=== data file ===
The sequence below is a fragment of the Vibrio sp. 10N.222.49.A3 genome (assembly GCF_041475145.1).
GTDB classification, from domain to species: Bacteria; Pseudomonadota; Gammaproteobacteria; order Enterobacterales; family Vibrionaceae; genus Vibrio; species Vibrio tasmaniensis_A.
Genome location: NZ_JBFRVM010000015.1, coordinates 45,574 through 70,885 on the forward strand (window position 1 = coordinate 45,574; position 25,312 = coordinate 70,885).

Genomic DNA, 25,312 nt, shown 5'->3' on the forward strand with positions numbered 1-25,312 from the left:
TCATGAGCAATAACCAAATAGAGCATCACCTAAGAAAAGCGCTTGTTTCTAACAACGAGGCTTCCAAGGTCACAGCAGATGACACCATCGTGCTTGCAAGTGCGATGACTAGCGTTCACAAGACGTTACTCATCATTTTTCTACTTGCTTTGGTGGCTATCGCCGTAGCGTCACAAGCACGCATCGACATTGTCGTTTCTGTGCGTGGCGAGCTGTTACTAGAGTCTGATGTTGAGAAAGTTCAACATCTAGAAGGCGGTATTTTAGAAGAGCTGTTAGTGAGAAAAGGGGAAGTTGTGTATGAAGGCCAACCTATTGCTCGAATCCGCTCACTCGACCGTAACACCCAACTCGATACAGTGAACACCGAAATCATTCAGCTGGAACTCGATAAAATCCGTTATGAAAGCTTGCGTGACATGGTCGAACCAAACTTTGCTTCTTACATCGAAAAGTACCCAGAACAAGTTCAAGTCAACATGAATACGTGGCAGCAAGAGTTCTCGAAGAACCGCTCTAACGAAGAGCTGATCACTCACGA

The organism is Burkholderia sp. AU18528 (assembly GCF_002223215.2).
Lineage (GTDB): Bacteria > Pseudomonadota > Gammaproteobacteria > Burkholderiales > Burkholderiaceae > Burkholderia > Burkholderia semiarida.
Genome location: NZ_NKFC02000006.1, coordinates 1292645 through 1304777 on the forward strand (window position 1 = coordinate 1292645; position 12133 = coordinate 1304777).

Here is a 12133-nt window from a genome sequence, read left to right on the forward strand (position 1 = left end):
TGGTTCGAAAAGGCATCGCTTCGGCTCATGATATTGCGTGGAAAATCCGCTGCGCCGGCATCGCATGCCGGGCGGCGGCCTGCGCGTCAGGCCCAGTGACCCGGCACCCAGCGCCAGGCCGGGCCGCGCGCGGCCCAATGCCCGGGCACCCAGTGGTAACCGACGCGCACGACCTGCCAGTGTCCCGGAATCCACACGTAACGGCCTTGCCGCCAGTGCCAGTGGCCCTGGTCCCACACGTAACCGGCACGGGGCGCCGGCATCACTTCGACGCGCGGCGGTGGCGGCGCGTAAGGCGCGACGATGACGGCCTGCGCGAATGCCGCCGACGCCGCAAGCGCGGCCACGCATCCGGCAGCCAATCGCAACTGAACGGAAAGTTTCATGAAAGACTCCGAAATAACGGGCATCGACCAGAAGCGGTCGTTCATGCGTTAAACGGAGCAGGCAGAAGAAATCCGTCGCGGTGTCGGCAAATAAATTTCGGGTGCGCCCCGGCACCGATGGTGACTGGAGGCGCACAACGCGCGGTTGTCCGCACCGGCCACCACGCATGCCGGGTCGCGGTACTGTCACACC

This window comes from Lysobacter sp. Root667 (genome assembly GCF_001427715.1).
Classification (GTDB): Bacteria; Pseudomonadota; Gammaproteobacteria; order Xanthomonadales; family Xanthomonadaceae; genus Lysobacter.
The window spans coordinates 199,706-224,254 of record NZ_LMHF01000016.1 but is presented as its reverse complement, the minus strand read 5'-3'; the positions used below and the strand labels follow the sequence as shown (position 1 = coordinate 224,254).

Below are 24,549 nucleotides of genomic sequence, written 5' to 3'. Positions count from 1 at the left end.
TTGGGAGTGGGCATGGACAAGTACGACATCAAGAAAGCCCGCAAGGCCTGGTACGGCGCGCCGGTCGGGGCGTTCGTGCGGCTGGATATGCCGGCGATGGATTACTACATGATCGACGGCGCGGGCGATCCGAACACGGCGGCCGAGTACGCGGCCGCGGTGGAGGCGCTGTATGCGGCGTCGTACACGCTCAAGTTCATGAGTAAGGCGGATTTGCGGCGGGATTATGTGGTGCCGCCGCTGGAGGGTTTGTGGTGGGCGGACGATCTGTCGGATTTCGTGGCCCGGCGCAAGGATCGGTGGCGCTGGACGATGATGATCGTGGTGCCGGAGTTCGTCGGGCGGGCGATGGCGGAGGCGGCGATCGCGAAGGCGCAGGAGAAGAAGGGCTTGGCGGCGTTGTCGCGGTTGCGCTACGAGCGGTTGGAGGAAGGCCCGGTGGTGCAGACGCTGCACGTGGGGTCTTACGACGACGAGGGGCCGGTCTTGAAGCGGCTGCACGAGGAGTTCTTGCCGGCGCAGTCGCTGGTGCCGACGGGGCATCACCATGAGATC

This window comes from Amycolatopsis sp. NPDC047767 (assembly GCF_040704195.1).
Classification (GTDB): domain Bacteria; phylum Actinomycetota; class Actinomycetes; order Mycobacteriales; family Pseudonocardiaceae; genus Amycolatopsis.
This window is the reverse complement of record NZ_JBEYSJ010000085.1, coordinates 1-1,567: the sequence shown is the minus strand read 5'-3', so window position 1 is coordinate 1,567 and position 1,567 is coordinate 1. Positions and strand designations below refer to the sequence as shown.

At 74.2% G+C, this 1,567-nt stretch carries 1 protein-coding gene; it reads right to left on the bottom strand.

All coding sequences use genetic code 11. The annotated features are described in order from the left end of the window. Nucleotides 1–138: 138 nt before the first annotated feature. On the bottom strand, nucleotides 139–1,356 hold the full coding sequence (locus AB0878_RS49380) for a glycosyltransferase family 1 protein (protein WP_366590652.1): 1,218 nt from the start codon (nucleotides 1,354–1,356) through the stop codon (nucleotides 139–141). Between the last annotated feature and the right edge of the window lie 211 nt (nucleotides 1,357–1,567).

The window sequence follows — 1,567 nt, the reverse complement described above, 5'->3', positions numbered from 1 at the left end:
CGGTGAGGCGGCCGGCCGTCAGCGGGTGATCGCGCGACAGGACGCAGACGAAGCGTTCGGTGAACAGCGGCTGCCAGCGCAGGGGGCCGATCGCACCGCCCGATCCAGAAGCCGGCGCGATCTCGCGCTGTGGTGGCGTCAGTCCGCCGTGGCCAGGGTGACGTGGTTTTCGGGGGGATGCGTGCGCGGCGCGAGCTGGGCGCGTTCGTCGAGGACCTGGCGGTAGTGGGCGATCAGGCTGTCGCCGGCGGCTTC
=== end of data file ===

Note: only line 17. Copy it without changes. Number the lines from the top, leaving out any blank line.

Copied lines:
Classification (GTDB): domain Bacteria; phylum Actinomycetota; class Actinomycetes; order Mycobacteriales; family Pseudonocardiaceae; genus Amycolatopsis.